Definitions of climate change vary, and although they give an indication of its effects on the enjoyment of a life of quality, they are not directly drawing links with these. For example, the Oxford Dictionary of Environment and Conservation defines climate change as “Any natural or induced change in climate, either globally or in a particular area. Examples include the natural climate change that has caused ice ages in the past, and global warming that is now being caused by rising concentrations of greenhouse gases in the atmosphere” (Park 2008). The Intergovernmental Panel on Climate Change defines climate change for the purposes of the United Nations Framework Convention on Climate Change as “A change of climate which is attributed directly or indirectly to human activity that alters the composition of the global atmosphere and which is in addition to natural climate variability observed over comparable time periods”. For the use of the Intergovernmental Panel on Climate Change, the definition of climate change suggests that “Projections of future climate change reported by the Intergovernmental Panel on Climate Change generally consider only the influence on climate of anthropogenic increases in greenhouse gases and other human-related factors” (Houghton et al. 1996). The plethora of definitions is evidence of the general interest around climate change and its causes as well as its effects. Nevertheless, few definitions have explicitly linked climate change to human activity and legal responsibilities in tackling its ensuing effects. This is explained by Fischer who says that the consequences of climate change can rarely be attributed to identifiable human activities, while these can occur in multiple locations and at different times (Fischer 2013).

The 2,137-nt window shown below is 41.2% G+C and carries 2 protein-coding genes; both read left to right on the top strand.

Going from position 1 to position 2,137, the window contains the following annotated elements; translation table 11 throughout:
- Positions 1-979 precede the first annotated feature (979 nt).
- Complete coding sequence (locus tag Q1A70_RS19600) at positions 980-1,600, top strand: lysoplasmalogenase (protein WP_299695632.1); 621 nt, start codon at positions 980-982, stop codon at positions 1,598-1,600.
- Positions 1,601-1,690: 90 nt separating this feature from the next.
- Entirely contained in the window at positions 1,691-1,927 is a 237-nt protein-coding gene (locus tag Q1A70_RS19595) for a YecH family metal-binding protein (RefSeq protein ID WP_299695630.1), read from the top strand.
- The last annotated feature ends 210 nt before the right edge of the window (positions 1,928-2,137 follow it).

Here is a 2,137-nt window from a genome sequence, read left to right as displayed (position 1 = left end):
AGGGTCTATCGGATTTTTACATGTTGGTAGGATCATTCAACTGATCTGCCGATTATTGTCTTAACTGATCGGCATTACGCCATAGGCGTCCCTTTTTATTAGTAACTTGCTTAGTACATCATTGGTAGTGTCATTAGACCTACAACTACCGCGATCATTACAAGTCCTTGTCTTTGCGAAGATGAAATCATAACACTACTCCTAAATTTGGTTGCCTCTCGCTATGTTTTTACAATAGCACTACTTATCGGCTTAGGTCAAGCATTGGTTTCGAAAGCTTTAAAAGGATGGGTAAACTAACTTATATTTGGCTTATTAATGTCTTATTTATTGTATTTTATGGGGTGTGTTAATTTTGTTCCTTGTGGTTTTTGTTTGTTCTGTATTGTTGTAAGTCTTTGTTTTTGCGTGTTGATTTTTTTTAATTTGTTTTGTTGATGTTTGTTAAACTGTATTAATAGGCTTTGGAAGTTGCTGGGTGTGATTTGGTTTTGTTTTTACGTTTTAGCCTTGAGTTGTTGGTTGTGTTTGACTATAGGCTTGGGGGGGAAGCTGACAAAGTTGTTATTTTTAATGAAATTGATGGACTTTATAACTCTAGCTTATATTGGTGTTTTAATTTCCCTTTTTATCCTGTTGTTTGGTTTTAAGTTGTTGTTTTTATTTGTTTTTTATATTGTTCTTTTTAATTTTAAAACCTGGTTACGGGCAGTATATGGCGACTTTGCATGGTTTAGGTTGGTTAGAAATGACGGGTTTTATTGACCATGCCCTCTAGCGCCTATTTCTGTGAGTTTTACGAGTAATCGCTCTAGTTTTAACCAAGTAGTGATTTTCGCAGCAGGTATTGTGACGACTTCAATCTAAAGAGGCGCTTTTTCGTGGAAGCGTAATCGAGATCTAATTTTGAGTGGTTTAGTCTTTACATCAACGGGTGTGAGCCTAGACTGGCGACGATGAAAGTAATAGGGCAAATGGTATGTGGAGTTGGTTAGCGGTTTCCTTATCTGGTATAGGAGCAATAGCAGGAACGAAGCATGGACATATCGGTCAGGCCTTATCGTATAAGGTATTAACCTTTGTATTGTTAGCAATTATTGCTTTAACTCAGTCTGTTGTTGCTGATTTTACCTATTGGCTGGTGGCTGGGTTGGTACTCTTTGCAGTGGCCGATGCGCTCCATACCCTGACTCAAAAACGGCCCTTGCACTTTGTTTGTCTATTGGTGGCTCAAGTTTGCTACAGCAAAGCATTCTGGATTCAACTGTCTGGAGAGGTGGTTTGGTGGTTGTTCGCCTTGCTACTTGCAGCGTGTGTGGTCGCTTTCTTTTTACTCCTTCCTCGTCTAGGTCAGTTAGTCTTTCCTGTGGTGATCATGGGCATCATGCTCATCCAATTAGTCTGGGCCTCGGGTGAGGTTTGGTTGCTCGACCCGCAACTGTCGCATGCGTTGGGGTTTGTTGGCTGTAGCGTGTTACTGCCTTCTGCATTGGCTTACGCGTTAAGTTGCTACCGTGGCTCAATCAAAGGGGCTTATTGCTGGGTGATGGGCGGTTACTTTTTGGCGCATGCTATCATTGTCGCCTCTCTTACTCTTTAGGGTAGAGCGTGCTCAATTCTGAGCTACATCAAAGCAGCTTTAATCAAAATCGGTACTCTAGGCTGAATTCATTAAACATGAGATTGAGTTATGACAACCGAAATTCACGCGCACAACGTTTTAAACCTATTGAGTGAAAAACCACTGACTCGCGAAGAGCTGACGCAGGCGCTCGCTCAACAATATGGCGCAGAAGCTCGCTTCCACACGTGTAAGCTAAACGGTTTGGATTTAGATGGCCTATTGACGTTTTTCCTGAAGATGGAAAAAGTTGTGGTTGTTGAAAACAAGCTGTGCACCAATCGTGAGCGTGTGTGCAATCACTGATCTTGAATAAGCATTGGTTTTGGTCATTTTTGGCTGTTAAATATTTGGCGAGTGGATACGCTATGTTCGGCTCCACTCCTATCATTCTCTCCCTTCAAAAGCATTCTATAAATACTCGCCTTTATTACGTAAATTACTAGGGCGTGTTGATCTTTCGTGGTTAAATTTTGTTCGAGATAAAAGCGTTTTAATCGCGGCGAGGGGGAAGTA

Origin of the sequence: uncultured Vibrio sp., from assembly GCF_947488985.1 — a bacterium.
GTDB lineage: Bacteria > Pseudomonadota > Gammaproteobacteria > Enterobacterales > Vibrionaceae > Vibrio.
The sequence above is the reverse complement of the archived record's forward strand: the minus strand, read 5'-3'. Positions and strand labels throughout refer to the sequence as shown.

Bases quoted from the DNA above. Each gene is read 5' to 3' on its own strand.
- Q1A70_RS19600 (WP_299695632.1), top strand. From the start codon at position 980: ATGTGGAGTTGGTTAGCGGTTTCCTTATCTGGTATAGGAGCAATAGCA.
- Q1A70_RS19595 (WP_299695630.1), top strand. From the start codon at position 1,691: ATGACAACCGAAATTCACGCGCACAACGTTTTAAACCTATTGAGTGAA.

Several proposals for reform have been made. The aim of these proposals is the creation of a legal framework to cover the protection of “climate refugees”. The first proposal put forward was the reliance on the United Nations Framework Convention on Climate Change in not only responding to climate change but also to addressing the protection of “climate migrants”. The main criticism against this was that such instruments primarily impose duties between states regulating interstate activities. The discussion of duties of states toward individuals, as those required for the protection of “climate migrants”, is usually addressed under human rights law or refugee law (Docherty and Giannini 2009). Another proposal was the creation of an independent convention that would bring together the affected communities and create an instrument that would address this issue independently from states. Docherty and Giannini suggested that “negotiations for a new convention could break out of the traditional state-to-state mould and involve communities and civil society, a growing trend in international treaty development. These groups could help increase the focus on humanitarian provisions and could push states to expedite the negotiating process” (Docherty and Giannini 2009). But McAdam has criticized this approach as problematic by saying that a universal instrument will not address the interests of the affected communities (McAdam 2012). The effects of climate change are perceived differently in Tuvalu, Kiribati, and Bangladesh “because of their particular geographical, demographic, cultural and political circumstances, and it may be that localized or regional responses are better able to respond to their needs. Such approaches can take into account the particular features of the affected population, in determining who should move, when, in what fashion, and with what outcome” (McAdam 2012). According to Docherty and Giannini, neither the current refugee law regime nor climate change regime was created to address this emerging migration issue. Therefore the solutions to the problem have to be identified elsewhere (Docherty and Giannini 2009).